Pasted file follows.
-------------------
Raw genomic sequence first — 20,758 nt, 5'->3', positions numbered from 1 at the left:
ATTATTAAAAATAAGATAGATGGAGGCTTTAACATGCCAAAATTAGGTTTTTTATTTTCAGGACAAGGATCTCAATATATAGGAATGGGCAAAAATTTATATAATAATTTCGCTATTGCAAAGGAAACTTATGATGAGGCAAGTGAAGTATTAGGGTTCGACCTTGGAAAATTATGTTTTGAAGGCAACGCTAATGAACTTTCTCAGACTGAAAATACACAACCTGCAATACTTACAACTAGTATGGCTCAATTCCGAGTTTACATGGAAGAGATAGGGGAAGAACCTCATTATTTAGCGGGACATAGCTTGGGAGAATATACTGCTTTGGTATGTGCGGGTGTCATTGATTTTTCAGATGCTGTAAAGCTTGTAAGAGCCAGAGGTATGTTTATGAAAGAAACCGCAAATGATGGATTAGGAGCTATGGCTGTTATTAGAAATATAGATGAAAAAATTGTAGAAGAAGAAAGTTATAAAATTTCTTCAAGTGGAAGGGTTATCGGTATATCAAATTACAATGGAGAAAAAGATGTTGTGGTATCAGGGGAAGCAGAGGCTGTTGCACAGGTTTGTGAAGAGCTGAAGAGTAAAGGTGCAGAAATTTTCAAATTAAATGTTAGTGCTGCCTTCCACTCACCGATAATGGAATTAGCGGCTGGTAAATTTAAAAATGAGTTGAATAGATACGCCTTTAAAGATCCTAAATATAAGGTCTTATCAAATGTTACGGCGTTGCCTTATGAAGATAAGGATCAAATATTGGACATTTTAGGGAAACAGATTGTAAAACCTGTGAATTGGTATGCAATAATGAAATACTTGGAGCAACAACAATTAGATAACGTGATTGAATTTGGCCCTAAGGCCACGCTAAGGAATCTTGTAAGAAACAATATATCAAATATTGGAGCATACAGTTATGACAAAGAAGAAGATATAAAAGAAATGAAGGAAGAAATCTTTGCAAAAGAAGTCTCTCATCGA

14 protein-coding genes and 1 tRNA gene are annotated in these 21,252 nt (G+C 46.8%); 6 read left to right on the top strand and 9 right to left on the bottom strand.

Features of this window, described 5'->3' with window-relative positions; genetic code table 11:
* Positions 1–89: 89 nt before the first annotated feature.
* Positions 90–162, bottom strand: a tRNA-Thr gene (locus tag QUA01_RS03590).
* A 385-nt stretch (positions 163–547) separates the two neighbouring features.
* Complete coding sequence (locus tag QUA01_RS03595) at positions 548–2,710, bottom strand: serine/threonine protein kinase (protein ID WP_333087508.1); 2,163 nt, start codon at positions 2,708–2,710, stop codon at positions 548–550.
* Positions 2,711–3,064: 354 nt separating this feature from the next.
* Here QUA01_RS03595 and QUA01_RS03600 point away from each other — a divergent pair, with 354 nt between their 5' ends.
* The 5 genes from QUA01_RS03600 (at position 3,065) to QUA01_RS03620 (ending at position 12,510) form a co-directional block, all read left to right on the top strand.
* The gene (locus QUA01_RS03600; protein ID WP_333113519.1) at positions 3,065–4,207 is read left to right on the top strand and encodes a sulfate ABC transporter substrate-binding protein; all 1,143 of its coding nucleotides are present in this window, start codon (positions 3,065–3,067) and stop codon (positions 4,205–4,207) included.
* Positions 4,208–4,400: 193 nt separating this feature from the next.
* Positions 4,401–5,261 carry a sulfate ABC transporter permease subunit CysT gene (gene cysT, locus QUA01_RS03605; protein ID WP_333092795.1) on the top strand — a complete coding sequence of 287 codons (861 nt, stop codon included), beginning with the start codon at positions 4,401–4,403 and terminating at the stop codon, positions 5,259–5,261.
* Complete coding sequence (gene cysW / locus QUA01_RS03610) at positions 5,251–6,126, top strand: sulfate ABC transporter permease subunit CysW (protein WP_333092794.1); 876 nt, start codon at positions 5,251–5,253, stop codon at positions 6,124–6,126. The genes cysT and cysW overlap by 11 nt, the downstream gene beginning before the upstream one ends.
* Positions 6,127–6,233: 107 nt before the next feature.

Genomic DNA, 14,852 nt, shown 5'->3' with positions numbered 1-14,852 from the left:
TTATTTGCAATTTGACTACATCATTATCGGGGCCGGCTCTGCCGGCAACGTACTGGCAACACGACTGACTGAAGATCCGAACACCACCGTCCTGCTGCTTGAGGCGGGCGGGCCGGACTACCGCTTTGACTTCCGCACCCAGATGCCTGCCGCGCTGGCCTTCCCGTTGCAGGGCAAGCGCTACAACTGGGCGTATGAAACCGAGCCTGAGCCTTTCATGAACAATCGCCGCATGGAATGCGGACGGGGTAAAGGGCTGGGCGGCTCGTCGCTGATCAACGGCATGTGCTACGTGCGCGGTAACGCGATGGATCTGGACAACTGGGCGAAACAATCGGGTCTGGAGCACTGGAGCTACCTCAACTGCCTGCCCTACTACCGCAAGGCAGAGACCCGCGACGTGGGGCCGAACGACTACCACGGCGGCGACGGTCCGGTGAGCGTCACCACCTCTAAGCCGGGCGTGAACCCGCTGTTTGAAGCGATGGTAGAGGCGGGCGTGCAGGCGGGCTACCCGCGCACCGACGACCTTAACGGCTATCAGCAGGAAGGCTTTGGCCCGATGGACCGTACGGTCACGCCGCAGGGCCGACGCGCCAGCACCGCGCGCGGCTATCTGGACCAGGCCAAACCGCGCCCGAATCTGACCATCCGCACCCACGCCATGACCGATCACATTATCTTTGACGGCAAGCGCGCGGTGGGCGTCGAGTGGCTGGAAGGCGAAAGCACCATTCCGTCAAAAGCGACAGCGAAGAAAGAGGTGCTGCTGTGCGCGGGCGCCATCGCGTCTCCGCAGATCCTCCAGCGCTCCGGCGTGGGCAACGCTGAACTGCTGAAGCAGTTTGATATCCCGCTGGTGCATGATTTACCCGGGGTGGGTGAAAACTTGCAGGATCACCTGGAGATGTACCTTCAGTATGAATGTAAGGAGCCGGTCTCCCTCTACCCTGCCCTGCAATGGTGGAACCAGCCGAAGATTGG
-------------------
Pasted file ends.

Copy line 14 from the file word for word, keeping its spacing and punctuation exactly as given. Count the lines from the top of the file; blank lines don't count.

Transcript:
* Positions 4,401–5,261 carry a sulfate ABC transporter permease subunit CysT gene (gene cysT, locus QUA01_RS03605; protein ID WP_333092795.1) on the top strand — a complete coding sequence of 287 codons (861 nt, stop codon included), beginning with the start codon at positions 4,401–4,403 and terminating at the stop codon, positions 5,259–5,261.